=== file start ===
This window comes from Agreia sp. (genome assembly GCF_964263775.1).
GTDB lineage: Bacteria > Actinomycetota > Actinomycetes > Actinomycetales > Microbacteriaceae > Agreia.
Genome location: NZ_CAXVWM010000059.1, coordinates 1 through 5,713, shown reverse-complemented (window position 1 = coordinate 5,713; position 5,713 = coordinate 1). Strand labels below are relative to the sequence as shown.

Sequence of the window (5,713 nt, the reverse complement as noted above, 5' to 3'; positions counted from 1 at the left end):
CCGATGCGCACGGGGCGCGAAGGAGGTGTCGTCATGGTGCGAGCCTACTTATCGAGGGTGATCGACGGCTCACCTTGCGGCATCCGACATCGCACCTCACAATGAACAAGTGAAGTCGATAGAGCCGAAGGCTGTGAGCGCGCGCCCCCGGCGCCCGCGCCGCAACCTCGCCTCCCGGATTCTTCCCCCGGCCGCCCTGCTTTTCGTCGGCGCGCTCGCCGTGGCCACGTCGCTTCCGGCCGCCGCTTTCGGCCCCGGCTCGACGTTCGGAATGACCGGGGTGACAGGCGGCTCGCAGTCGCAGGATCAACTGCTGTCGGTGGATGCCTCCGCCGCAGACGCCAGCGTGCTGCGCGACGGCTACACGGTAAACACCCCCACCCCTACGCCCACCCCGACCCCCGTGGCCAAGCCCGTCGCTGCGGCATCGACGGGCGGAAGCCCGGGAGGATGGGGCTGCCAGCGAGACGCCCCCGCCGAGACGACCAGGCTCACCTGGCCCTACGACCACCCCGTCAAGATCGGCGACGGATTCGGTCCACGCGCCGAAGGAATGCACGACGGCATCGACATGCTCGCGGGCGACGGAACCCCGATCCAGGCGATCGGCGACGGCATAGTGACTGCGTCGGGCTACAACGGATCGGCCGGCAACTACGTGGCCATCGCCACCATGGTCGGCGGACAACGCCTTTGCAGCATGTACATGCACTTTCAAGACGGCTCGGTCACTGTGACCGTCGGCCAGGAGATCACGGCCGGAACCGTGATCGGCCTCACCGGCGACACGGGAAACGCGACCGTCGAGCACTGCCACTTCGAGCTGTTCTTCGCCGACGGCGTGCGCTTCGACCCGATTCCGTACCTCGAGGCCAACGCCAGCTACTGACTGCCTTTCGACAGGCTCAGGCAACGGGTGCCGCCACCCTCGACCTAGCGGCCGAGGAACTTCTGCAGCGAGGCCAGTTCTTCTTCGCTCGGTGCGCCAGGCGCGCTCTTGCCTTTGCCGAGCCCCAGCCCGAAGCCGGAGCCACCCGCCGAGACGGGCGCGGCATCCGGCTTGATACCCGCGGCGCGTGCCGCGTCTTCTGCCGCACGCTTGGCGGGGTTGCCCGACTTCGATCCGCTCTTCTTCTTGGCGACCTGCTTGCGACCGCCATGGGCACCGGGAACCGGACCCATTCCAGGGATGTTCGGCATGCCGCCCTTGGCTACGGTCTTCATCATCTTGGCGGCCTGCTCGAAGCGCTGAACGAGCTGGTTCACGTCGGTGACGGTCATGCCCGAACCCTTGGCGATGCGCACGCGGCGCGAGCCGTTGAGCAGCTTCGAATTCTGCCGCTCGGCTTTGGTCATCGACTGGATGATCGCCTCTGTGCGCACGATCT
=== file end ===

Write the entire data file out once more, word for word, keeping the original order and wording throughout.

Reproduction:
This window comes from Agreia sp. (genome assembly GCF_964263775.1).
GTDB lineage: Bacteria > Actinomycetota > Actinomycetes > Actinomycetales > Microbacteriaceae > Agreia.
Genome location: NZ_CAXVWM010000059.1, coordinates 1 through 5,713, shown reverse-complemented (window position 1 = coordinate 5,713; position 5,713 = coordinate 1). Strand labels below are relative to the sequence as shown.

Sequence of the window (5,713 nt, the reverse complement as noted above, 5' to 3'; positions counted from 1 at the left end):
CCGATGCGCACGGGGCGCGAAGGAGGTGTCGTCATGGTGCGAGCCTACTTATCGAGGGTGATCGACGGCTCACCTTGCGGCATCCGACATCGCACCTCACAATGAACAAGTGAAGTCGATAGAGCCGAAGGCTGTGAGCGCGCGCCCCCGGCGCCCGCGCCGCAACCTCGCCTCCCGGATTCTTCCCCCGGCCGCCCTGCTTTTCGTCGGCGCGCTCGCCGTGGCCACGTCGCTTCCGGCCGCCGCTTTCGGCCCCGGCTCGACGTTCGGAATGACCGGGGTGACAGGCGGCTCGCAGTCGCAGGATCAACTGCTGTCGGTGGATGCCTCCGCCGCAGACGCCAGCGTGCTGCGCGACGGCTACACGGTAAACACCCCCACCCCTACGCCCACCCCGACCCCCGTGGCCAAGCCCGTCGCTGCGGCATCGACGGGCGGAAGCCCGGGAGGATGGGGCTGCCAGCGAGACGCCCCCGCCGAGACGACCAGGCTCACCTGGCCCTACGACCACCCCGTCAAGATCGGCGACGGATTCGGTCCACGCGCCGAAGGAATGCACGACGGCATCGACATGCTCGCGGGCGACGGAACCCCGATCCAGGCGATCGGCGACGGCATAGTGACTGCGTCGGGCTACAACGGATCGGCCGGCAACTACGTGGCCATCGCCACCATGGTCGGCGGACAACGCCTTTGCAGCATGTACATGCACTTTCAAGACGGCTCGGTCACTGTGACCGTCGGCCAGGAGATCACGGCCGGAACCGTGATCGGCCTCACCGGCGACACGGGAAACGCGACCGTCGAGCACTGCCACTTCGAGCTGTTCTTCGCCGACGGCGTGCGCTTCGACCCGATTCCGTACCTCGAGGCCAACGCCAGCTACTGACTGCCTTTCGACAGGCTCAGGCAACGGGTGCCGCCACCCTCGACCTAGCGGCCGAGGAACTTCTGCAGCGAGGCCAGTTCTTCTTCGCTCGGTGCGCCAGGCGCGCTCTTGCCTTTGCCGAGCCCCAGCCCGAAGCCGGAGCCACCCGCCGAGACGGGCGCGGCATCCGGCTTGATACCCGCGGCGCGTGCCGCGTCTTCTGCCGCACGCTTGGCGGGGTTGCCCGACTTCGATCCGCTCTTCTTCTTGGCGACCTGCTTGCGACCGCCATGGGCACCGGGAACCGGACCCATTCCAGGGATGTTCGGCATGCCGCCCTTGGCTACGGTCTTCATCATCTTGGCGGCCTGCTCGAAGCGCTGAACGAGCTGGTTCACGTCGGTGACGGTCATGCCCGAACCCTTGGCGATGCGCACGCGGCGCGAGCCGTTGAGCAGCTTCGAATTCTGCCGCTCGGCTTTGGTCATCGACTGGATGATCGCCTCTGTGCGCACGATCT